Taenia Soleum (Pork Tape-worm).—This variety of flat worms is not so often seen in our country as in Europe. It is from six to fifteen feet long. Its habitat is the small intestine—the ileum—and though usually found alone, there may be two or more in the same bowel.
It is divided into three parts, a head, neck, and a number of segments. The head is round and smaller than a pin-head. It has four suction disks and a double row of hooks, about twenty-six, hence it is called the armed tape-worm. A small, slender neck, about an inch long, is attached to the head, and then follow the segments or joints, proglottides, progressively increasing in length and breadth.
The segments contain both male and female organs of generation. The uterus runs through the middle of each segment. Here the thick-shelled eggs develop, each containing an embryo with its booklets.
The worm requires from three to four months for its development, and upon maturity sheds one or more segments, which, with their ova, pass with the feces info the world. For their further development, the ova must be taken into the stomach of the hog, where the shell is dissolved and the embryo set free. These penetrate the walls of the stomach and intestines, enter the blood-current, and are carried to the muscles where in two or three months they develop into cysts, from whose walls a newly developed taenia head—scolex—arises.
These cysts are known as measles or cysticerci. When taken into the stomach through eating rare pork, a new taenia develops in from three to four months.
Taenia Saginata or Mediocanellata (Beef Tape-worm).—This is the variety commonly found in this country. It is longer than the pork tape-worm, being from fifteen to forty or more feet long. The head is larger than that of the taenia soleum, is square-shaped, has four large sucking disks, but has no booklets, hence is known as the unarmed tape-worm. The segments are thicker, broader, and longer than those of the taenia soleum, and when segments are expelled exhibit a crawling motion in contradistinction from the taenia soleum, which are non-motile.
The life history of this worm is about the same as the pork-worm, with this difference, the cysticerci do not inhabit pork, but are found in beef; hence the infection in man comes from eating rare or raw beef.
Symptoms.—The symptoms of the presence of a tape-worm are not constant. One of the largest specimens I ever saw was not suspected till the patient noticed a number of segments passed in the stool, his health being unusually good. At other times there will be colicky pains and diarrhea, alternated with constipation. There may or may not be a voracious appetite.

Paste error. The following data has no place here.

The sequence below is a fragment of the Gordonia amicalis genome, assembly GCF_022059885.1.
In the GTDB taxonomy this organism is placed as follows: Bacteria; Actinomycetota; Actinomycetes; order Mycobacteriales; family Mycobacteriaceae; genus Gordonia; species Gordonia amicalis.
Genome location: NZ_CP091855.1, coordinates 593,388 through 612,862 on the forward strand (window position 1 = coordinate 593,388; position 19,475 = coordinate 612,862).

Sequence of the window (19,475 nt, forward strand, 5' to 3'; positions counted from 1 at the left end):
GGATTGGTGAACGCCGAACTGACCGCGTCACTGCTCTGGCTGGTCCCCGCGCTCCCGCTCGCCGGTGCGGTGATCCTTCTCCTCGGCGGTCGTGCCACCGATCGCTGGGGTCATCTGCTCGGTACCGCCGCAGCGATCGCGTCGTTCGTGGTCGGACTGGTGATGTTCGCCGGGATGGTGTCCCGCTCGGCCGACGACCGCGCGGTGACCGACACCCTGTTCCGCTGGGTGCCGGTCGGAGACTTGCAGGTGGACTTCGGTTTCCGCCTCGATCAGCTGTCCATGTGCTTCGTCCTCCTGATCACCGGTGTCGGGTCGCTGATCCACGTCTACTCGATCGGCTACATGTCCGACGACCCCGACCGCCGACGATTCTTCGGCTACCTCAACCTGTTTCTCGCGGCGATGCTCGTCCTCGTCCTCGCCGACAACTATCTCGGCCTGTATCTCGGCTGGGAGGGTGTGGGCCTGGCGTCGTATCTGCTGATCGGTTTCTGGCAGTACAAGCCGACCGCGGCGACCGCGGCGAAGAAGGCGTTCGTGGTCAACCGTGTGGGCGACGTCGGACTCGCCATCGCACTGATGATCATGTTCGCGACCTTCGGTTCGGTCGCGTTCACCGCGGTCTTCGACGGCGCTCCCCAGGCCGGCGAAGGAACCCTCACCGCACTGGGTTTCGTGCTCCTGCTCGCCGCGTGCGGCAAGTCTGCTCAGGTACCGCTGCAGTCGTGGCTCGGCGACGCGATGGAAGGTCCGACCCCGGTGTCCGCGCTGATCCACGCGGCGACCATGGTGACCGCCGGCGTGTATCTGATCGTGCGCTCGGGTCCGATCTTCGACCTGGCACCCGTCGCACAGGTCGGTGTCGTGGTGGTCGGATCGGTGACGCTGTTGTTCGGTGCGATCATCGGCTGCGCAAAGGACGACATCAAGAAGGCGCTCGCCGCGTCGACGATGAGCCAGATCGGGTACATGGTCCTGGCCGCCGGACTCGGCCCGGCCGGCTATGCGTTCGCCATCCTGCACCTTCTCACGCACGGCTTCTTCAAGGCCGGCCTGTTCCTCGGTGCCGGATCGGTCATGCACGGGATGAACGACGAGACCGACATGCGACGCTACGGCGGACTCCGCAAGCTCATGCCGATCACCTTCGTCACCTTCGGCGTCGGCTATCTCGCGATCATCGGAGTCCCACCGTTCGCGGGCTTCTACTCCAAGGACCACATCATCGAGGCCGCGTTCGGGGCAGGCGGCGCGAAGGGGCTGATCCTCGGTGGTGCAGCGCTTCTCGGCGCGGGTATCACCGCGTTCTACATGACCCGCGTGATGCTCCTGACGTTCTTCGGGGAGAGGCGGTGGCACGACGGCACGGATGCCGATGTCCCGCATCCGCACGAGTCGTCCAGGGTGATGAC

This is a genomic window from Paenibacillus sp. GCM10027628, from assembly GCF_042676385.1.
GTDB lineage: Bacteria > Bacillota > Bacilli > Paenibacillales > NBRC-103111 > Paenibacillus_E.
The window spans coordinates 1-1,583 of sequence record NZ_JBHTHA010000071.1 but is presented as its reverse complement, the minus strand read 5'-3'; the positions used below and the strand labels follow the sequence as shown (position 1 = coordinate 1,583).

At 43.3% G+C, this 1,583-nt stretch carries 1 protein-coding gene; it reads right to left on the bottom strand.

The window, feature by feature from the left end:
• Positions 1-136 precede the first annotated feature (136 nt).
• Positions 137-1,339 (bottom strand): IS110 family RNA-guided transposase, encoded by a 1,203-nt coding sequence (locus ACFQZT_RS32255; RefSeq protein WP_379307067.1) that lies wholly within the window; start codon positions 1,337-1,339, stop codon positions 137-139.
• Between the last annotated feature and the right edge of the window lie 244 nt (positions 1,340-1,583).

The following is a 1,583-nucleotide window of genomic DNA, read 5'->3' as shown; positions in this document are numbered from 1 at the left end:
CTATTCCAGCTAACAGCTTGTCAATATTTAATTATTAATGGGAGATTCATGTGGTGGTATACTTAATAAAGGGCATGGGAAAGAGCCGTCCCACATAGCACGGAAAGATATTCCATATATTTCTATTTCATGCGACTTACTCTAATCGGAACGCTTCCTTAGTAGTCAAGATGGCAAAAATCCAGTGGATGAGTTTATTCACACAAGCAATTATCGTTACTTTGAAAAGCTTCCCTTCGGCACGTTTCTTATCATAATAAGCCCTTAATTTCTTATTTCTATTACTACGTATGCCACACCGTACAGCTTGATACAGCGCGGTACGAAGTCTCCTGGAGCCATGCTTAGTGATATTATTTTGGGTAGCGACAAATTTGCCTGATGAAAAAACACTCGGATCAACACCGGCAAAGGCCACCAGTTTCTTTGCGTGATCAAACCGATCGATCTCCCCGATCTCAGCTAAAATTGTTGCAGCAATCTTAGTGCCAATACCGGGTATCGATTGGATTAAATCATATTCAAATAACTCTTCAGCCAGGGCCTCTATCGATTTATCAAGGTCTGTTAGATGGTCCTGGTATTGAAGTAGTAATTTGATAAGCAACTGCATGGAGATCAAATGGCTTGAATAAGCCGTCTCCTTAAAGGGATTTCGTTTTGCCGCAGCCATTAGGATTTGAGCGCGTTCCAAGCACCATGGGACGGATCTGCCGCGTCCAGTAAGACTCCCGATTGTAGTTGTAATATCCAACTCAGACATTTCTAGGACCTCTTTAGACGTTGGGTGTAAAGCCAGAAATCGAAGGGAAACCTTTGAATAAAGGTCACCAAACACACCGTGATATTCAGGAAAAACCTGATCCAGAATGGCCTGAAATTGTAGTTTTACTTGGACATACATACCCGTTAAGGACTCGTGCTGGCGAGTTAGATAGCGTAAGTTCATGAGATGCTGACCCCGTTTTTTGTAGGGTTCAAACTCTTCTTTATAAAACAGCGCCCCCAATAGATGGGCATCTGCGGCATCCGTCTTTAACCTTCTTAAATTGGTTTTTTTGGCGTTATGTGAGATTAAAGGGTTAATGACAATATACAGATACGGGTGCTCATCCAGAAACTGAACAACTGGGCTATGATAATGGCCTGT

After the patient discovers the passing of one or more segments, nervous symptoms are apt to develop, the patient becoming melancholy or hysterical. Chorea, convulsions, and even epilepsy, have occurred; but this may have been a coincident rather than a result.
Though in most cases the health is but little impaired, we must admit that they may occasion severe illness.
Diagnosis.—This can only be positively made by the presence of segments of the worm or the ova in the stool.
Prognosis.—This is always favorable, no matter how long the worm has been present in the intestine.
Treatment.—The prophylactic treatment will consist in eating only thoroughly cooked pork and beef, and drinking pure water. Care should be taken to destroy the stools containing segments of the worms, so that animals may not take them into their digestive tract to further propagate them.
There are a number of reliable anthelmintics, though some are so nauseating, that they are rarely used, especially since we have at least two that rarely ever fail to bring good results, and yet are free from disagreeable sensations. The most prominent anthelmintics are male fern, pomegranate bark, pumpkin-seed, kousso, turpentine, chloroform, and thymol.
Before administering the selected drug, the patient should undergo preparatory treatment for twenty-four or forty-eight hours, which consists of fasting, or restricting the diet to two or three glasses of milk, and thoroughly emptying the bowels with salts or antibilious physic.
The agent that has never yet failed me, and I have used it a great many times, is "granatum." It is not unpleasant, children taking it without the least trouble. It should be given in bed, early in the morning, on an empty stomach, and the patient instructed not to get out of bed for at least two hours; this precaution must be insisted upon, as the remedy often produces dizziness if the patient assumes the erect position too soon after the ingestion of the agent.
One hour and a half after the administration of the remedy, give a full dose of Epsom salts and await results. As soon as the bowels move, the parasite will appear.
Dr. Webster speaks equally positive of thymol. After a similar preparation of the patient, he administers thirty grains of the powdered drug, to be followed in two hours by a second dose if the first fails to bring about the desired results. No matter what agent is used, it should be followed by a cathartic about an hour after its administration.
The Eclectic Practice of Medicine, 1907, was written by Rolla L. Thomas, M. S., M. D.